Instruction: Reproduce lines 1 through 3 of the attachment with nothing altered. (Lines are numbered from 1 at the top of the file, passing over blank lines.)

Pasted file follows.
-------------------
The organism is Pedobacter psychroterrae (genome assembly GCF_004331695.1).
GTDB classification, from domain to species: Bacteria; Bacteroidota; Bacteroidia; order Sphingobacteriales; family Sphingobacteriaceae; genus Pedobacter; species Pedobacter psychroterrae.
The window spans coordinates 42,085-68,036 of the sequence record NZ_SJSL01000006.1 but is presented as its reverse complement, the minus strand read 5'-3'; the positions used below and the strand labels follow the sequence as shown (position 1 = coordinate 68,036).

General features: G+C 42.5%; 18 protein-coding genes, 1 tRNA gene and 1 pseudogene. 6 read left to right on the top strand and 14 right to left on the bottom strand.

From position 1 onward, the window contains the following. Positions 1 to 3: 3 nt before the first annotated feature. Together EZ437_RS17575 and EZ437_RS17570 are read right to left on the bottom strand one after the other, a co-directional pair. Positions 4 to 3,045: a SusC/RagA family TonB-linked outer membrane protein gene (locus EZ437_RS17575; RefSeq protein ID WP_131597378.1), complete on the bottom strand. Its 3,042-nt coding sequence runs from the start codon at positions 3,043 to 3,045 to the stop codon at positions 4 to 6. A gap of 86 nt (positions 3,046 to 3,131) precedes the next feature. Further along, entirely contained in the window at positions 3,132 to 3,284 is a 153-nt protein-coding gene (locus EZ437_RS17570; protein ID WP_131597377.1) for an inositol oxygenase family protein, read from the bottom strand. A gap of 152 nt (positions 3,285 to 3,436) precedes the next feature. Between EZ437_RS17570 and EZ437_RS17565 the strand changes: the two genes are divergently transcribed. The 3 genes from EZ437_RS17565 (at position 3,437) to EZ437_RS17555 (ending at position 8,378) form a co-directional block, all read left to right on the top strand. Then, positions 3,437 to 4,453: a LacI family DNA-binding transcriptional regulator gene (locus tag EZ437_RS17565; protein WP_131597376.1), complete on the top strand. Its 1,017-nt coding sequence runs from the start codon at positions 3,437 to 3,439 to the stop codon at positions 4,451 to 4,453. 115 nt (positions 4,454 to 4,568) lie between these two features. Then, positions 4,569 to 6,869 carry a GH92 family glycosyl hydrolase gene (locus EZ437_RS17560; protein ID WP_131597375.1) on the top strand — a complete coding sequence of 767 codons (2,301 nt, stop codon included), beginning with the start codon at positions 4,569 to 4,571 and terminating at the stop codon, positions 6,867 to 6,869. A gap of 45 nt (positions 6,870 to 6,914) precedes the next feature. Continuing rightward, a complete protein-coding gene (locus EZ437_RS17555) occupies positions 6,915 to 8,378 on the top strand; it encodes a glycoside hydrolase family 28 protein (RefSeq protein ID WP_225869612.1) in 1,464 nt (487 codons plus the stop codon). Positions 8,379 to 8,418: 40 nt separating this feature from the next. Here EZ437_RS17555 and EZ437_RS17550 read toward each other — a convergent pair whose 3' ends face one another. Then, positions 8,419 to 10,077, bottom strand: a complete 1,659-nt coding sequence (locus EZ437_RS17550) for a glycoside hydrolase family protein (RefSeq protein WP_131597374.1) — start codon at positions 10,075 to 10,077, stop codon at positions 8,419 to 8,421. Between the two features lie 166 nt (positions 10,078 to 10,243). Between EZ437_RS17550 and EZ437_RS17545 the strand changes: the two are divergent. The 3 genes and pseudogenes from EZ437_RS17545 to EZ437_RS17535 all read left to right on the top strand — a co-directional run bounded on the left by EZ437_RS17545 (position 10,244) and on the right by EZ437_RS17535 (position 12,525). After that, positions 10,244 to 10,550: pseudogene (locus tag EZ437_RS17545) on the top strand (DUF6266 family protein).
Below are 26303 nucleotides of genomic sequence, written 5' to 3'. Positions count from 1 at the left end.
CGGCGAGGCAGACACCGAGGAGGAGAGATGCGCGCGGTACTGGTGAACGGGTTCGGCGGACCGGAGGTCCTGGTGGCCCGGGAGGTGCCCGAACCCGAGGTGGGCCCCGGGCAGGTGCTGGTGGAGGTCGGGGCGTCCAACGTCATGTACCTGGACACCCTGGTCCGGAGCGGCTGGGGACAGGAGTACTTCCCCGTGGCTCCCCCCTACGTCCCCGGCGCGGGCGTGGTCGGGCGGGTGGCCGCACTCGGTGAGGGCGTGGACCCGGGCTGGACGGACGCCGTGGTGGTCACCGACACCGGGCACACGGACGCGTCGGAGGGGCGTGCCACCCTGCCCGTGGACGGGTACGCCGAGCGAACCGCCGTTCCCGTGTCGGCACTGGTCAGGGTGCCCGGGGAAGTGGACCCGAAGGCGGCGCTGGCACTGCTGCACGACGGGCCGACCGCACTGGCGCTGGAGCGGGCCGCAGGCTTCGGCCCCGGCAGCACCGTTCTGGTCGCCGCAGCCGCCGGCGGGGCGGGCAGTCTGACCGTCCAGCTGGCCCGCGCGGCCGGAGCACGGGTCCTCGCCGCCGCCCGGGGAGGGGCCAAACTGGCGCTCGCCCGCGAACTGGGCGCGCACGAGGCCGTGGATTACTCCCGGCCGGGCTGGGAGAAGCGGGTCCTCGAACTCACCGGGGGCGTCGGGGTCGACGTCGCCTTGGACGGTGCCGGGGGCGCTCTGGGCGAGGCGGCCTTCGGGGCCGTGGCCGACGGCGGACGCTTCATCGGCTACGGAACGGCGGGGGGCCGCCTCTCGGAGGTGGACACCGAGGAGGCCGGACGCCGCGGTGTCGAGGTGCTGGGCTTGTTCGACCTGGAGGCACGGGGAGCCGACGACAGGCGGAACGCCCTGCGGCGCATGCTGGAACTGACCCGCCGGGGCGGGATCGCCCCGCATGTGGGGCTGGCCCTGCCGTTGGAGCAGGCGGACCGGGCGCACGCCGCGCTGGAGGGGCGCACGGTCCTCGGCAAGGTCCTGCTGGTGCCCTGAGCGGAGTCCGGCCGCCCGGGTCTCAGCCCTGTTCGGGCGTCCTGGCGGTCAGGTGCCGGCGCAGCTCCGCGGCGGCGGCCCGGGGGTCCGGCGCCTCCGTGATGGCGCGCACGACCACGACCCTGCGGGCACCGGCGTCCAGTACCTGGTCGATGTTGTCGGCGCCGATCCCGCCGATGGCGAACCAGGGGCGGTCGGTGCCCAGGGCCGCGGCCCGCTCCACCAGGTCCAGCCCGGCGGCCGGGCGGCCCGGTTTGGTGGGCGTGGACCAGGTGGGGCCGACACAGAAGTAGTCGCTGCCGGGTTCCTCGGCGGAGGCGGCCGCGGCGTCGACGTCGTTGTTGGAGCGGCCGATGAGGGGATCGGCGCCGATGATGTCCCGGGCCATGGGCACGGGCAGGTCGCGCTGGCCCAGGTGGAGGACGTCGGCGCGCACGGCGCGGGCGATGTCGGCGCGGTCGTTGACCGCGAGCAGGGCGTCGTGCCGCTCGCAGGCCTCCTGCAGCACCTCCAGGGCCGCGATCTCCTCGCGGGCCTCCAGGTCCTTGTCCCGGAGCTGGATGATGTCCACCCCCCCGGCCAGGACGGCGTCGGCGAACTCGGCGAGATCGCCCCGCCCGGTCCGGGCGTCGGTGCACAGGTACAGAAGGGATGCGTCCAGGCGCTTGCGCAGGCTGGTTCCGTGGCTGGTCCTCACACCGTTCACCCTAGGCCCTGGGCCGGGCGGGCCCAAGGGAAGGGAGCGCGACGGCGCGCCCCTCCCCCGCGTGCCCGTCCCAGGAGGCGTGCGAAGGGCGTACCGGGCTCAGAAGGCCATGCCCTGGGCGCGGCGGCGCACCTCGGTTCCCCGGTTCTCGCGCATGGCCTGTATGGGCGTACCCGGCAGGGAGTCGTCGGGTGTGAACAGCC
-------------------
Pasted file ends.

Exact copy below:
The organism is Pedobacter psychroterrae (genome assembly GCF_004331695.1).
GTDB classification, from domain to species: Bacteria; Bacteroidota; Bacteroidia; order Sphingobacteriales; family Sphingobacteriaceae; genus Pedobacter; species Pedobacter psychroterrae.
The window spans coordinates 42,085-68,036 of the sequence record NZ_SJSL01000006.1 but is presented as its reverse complement, the minus strand read 5'-3'; the positions used below and the strand labels follow the sequence as shown (position 1 = coordinate 68,036).